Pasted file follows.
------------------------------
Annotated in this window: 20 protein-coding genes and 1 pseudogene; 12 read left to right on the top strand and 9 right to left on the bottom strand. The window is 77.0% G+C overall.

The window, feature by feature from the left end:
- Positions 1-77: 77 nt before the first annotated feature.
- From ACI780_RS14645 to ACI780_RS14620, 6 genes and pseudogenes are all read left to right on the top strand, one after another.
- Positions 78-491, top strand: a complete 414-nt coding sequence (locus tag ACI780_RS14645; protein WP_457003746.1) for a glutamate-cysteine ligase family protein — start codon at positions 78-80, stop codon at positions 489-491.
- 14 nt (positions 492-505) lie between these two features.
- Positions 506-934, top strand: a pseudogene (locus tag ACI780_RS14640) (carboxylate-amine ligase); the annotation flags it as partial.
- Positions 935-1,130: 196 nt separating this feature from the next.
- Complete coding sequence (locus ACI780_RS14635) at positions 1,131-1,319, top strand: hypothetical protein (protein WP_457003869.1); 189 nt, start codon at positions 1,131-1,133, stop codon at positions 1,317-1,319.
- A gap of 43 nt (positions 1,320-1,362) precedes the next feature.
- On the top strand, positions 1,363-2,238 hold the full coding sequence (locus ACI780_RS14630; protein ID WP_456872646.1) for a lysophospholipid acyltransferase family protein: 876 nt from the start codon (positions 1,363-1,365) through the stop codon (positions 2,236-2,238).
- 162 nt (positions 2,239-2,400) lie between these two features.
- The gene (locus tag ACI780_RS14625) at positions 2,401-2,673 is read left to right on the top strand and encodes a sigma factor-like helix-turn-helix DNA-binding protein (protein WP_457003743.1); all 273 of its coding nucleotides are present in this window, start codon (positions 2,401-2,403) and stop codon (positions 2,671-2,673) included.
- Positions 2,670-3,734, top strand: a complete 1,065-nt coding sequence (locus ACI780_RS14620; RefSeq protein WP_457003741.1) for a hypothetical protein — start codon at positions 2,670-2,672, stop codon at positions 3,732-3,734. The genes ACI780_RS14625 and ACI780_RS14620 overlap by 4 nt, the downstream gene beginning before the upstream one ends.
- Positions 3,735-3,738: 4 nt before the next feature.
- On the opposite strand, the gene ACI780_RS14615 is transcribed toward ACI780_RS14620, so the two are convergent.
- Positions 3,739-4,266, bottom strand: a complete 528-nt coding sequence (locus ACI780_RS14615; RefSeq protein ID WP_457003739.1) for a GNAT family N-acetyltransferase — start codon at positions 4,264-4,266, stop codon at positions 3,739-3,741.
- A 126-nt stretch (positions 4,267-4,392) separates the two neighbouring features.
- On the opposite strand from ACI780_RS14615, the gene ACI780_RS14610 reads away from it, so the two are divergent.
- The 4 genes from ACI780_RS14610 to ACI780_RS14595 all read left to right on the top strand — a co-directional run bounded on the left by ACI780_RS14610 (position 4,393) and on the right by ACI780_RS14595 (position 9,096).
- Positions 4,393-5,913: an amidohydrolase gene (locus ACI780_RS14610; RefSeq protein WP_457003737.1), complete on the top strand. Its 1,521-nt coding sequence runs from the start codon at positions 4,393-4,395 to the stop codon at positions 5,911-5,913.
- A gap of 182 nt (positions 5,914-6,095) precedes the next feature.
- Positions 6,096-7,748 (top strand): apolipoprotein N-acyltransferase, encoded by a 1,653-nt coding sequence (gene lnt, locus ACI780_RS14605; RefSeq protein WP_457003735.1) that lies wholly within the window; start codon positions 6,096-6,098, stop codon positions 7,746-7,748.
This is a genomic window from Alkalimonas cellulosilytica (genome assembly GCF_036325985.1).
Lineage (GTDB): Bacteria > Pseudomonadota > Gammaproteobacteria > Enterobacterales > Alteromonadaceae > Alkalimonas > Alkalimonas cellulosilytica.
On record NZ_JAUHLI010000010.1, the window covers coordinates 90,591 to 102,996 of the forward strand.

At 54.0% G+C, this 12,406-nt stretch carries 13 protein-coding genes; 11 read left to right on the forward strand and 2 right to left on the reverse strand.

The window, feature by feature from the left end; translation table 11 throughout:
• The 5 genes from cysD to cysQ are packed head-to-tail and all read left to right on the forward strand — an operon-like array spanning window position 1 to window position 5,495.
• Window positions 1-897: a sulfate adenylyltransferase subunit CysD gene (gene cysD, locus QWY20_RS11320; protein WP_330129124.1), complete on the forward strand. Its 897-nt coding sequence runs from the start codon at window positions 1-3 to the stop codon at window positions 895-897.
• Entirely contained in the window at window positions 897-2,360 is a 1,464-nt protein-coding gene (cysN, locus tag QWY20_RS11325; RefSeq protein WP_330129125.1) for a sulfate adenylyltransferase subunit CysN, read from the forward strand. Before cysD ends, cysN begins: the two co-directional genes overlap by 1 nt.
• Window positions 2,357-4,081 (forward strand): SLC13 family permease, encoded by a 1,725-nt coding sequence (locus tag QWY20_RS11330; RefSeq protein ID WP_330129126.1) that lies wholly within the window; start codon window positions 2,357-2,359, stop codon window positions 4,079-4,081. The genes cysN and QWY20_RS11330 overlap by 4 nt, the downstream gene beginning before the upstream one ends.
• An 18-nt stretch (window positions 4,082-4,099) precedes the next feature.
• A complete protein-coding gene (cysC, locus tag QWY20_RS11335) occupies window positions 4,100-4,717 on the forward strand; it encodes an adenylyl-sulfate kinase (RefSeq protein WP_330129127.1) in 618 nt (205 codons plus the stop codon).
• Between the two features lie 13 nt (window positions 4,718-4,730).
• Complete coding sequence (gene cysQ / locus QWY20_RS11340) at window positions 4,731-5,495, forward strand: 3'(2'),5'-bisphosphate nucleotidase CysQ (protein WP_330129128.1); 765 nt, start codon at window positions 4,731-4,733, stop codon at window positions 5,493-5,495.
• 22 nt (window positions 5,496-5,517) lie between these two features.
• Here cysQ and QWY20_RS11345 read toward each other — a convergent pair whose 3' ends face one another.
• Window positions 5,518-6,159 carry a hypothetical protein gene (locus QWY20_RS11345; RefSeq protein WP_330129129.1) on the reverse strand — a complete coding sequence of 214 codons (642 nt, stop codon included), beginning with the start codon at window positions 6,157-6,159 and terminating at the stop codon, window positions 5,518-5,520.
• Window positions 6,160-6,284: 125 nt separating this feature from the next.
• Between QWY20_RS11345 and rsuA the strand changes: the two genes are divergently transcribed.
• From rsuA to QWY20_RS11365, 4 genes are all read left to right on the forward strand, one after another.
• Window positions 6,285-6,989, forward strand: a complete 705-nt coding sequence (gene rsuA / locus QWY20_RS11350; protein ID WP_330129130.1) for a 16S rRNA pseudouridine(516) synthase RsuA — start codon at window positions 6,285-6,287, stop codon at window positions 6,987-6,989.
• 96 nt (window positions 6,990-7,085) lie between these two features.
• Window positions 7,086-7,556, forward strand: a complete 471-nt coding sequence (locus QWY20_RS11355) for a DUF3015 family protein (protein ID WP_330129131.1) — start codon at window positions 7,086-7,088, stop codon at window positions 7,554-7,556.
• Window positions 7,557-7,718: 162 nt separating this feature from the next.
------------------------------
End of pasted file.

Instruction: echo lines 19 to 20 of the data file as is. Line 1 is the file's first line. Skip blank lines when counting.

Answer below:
- On the opposite strand from ACI780_RS14615, the gene ACI780_RS14610 reads away from it, so the two are divergent.
- The 4 genes from ACI780_RS14610 to ACI780_RS14595 all read left to right on the top strand — a co-directional run bounded on the left by ACI780_RS14610 (position 4,393) and on the right by ACI780_RS14595 (position 9,096).